You need to decide if you want a “quick fix” on what you currently have (2-5 years) or if your going to start again from scratch & have something that will last 10+ years which is not really cost effective unless you doing a complete bathroom refurb & replacing everything.
     
  6. roundthebend

    roundthebend

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    Thanks, great replies.

    Any thoughts on Mermaid boards or similar PVC over the existing tiles?
     
  7. Karis

    Karis

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    I’ve never used panels but it’s down to personal preference really. They advise they can be fitted over existing tiles & serve a purpose but I would go for a quality tile finish every time.
     
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  9. vv2806

    vv2806

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    A friend of mine used them around the bath/shower area because the tiles there were literally falling off. The whole bathroom needs to be refurbished but this is a cheap temporary solution. Easy to install and would serve its purpose until somebody decides to refurbish the house.
     
  10. roundthebend

    roundthebend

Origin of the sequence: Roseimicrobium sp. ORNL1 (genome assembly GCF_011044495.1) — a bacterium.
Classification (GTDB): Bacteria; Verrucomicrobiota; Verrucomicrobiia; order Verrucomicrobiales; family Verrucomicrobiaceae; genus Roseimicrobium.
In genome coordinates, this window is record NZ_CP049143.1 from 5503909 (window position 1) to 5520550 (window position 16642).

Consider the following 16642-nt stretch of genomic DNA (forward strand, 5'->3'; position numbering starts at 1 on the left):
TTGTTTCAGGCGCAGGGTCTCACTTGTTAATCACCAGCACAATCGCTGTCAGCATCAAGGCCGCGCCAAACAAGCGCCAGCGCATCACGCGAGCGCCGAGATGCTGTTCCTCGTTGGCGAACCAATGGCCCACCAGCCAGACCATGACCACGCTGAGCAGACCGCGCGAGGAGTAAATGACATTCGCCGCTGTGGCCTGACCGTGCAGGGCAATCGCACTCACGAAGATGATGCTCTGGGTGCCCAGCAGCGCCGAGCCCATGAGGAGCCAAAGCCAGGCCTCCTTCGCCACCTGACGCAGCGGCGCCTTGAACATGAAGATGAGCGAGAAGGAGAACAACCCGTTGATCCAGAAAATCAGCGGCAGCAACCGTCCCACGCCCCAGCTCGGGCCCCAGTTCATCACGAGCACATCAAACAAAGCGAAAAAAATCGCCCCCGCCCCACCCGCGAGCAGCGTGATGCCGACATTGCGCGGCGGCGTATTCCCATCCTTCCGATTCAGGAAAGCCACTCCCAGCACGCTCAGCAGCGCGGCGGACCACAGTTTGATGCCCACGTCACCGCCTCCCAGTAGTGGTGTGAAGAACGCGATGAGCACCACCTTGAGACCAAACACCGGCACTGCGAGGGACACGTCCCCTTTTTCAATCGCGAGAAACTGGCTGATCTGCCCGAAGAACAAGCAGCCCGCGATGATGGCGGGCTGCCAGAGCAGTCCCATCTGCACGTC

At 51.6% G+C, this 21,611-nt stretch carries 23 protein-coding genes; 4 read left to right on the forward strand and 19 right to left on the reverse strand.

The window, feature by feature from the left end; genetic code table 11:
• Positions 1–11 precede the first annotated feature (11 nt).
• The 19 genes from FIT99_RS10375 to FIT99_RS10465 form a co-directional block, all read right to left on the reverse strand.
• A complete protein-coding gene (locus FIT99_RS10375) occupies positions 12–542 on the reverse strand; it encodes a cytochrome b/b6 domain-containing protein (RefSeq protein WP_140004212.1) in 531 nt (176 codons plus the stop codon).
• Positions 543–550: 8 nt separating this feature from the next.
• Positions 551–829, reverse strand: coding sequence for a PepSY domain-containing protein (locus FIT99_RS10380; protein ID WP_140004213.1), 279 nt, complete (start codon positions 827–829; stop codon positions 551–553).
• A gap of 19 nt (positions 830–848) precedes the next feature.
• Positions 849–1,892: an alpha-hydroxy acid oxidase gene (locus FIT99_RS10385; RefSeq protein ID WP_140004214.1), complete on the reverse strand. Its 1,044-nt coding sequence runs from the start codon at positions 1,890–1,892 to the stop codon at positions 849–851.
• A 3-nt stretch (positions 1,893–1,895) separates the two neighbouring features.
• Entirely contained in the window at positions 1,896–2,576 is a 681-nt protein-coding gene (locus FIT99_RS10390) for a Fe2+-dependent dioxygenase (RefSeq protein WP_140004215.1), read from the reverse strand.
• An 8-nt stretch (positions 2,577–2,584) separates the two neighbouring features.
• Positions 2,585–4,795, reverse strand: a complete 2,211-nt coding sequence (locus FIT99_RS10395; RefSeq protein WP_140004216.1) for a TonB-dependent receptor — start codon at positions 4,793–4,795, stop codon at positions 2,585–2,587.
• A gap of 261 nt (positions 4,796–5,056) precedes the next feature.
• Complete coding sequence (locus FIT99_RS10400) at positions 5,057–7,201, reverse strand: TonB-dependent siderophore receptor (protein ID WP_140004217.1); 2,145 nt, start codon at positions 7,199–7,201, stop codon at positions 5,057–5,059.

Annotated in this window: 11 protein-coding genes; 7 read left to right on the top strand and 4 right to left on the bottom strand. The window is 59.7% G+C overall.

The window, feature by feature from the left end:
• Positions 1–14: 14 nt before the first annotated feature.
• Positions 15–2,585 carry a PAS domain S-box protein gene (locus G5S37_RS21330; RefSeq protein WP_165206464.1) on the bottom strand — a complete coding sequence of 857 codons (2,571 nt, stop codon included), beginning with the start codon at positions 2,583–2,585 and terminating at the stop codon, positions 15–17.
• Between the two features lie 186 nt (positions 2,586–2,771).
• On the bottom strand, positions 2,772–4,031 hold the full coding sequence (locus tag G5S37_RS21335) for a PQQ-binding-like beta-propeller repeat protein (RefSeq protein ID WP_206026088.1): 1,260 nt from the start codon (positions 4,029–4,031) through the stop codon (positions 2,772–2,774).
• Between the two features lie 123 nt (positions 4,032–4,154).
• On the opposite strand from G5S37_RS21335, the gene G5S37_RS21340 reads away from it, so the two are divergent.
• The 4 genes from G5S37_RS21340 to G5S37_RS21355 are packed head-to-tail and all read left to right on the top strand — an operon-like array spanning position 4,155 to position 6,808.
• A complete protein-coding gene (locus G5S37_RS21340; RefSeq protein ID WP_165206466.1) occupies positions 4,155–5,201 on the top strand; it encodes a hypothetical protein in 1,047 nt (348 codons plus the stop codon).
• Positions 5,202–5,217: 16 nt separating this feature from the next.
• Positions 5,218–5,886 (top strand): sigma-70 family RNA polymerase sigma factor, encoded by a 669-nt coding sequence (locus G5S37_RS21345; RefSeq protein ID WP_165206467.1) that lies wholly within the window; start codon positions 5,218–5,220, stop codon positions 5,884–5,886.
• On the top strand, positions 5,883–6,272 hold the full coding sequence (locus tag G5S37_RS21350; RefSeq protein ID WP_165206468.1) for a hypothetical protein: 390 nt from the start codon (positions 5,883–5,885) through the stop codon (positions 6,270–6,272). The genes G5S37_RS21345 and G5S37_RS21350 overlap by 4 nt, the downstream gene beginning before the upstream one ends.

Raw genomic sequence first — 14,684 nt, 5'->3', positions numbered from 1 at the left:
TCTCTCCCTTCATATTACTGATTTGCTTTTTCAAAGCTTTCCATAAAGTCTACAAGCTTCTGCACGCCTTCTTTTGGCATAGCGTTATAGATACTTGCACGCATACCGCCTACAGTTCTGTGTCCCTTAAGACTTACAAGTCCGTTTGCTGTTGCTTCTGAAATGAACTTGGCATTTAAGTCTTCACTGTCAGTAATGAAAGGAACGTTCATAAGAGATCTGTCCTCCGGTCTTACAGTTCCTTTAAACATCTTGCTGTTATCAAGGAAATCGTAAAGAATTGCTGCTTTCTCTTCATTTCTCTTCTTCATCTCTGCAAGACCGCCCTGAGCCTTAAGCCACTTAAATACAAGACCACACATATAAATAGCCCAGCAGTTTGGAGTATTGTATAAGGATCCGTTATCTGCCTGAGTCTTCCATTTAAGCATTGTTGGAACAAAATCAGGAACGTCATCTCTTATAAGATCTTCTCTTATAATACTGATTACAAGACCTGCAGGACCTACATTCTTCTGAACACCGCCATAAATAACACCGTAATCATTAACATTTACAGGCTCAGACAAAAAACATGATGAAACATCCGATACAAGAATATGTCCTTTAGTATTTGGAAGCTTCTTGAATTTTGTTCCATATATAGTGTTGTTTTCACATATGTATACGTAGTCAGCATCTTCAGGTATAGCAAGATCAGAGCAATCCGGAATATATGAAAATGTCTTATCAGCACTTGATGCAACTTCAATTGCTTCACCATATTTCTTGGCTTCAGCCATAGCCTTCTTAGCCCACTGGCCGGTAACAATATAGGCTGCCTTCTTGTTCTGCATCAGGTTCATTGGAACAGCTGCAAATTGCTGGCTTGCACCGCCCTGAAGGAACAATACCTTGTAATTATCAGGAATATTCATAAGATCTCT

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    I asked the building company to find out what boards they had used in the bathroom. The message I got from the Site Manager says "Normal boards used because they were skimmed. No need to use moisture boards."

    So, given that the plaster skim is now painted with magnolia emulsion, I figure that I need to use a decent primer at the very least - I have some Ultra branded stuff in an orange container from a previous job. Or, should I be scoring the surface with deep hatching to give a better key for the adhesive?
     
  11. Karis

    Karis

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    Unfortunately that’s what most site managers/builders will tell you but it’s not ideal, they are only interested in maximising profit. Moisture Resistant plasterboard is a far better bet in bath/shower rooms & kitchens & is the recomended product of board manufacturer's even if part plastering. Using plasterboard in a wet area is the cheap option & skimming it will make little difference & unless it’s tanked will have a limited life span, I’ve had to replace plasterboard in wet areas as little as 3 years old on some renovations as it’s completely disintegrated under the tiles. Much better option is to use a waterproof backer board in wet areas but, again, that’s rarely the cheap “Builder” option on estates & commercial builds.